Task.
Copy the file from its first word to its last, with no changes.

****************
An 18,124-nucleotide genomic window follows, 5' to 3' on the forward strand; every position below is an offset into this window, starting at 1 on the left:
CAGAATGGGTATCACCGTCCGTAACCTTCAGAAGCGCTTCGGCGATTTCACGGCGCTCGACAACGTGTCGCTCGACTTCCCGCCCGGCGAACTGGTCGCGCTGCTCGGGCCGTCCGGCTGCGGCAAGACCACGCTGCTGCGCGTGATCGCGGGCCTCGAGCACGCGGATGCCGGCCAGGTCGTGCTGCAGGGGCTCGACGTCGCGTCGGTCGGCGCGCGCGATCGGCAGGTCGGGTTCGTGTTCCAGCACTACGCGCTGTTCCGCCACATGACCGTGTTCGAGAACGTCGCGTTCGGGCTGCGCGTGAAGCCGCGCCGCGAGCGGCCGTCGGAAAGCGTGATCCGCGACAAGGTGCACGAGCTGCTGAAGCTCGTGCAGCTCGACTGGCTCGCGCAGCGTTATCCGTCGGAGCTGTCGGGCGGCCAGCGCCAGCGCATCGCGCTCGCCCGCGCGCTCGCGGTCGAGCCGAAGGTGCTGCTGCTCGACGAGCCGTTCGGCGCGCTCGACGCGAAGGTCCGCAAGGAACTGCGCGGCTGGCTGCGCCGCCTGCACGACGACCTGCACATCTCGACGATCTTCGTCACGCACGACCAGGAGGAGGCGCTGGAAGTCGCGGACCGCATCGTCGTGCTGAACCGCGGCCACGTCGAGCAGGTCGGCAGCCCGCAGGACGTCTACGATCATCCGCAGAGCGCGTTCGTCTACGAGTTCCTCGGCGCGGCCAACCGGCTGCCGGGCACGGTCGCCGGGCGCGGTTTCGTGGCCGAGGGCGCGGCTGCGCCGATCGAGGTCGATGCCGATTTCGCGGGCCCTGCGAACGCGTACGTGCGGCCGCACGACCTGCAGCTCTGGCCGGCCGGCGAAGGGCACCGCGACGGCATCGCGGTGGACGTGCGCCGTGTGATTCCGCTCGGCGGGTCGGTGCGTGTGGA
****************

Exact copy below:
An 18,124-nucleotide genomic window follows, 5' to 3' on the forward strand; every position below is an offset into this window, starting at 1 on the left:
CAGAATGGGTATCACCGTCCGTAACCTTCAGAAGCGCTTCGGCGATTTCACGGCGCTCGACAACGTGTCGCTCGACTTCCCGCCCGGCGAACTGGTCGCGCTGCTCGGGCCGTCCGGCTGCGGCAAGACCACGCTGCTGCGCGTGATCGCGGGCCTCGAGCACGCGGATGCCGGCCAGGTCGTGCTGCAGGGGCTCGACGTCGCGTCGGTCGGCGCGCGCGATCGGCAGGTCGGGTTCGTGTTCCAGCACTACGCGCTGTTCCGCCACATGACCGTGTTCGAGAACGTCGCGTTCGGGCTGCGCGTGAAGCCGCGCCGCGAGCGGCCGTCGGAAAGCGTGATCCGCGACAAGGTGCACGAGCTGCTGAAGCTCGTGCAGCTCGACTGGCTCGCGCAGCGTTATCCGTCGGAGCTGTCGGGCGGCCAGCGCCAGCGCATCGCGCTCGCCCGCGCGCTCGCGGTCGAGCCGAAGGTGCTGCTGCTCGACGAGCCGTTCGGCGCGCTCGACGCGAAGGTCCGCAAGGAACTGCGCGGCTGGCTGCGCCGCCTGCACGACGACCTGCACATCTCGACGATCTTCGTCACGCACGACCAGGAGGAGGCGCTGGAAGTCGCGGACCGCATCGTCGTGCTGAACCGCGGCCACGTCGAGCAGGTCGGCAGCCCGCAGGACGTCTACGATCATCCGCAGAGCGCGTTCGTCTACGAGTTCCTCGGCGCGGCCAACCGGCTGCCGGGCACGGTCGCCGGGCGCGGTTTCGTGGCCGAGGGCGCGGCTGCGCCGATCGAGGTCGATGCCGATTTCGCGGGCCCTGCGAACGCGTACGTGCGGCCGCACGACCTGCAGCTCTGGCCGGCCGGCGAAGGGCACCGCGACGGCATCGCGGTGGACGTGCGCCGTGTGATTCCGCTCGGCGGGTCGGTGCGTGTGGA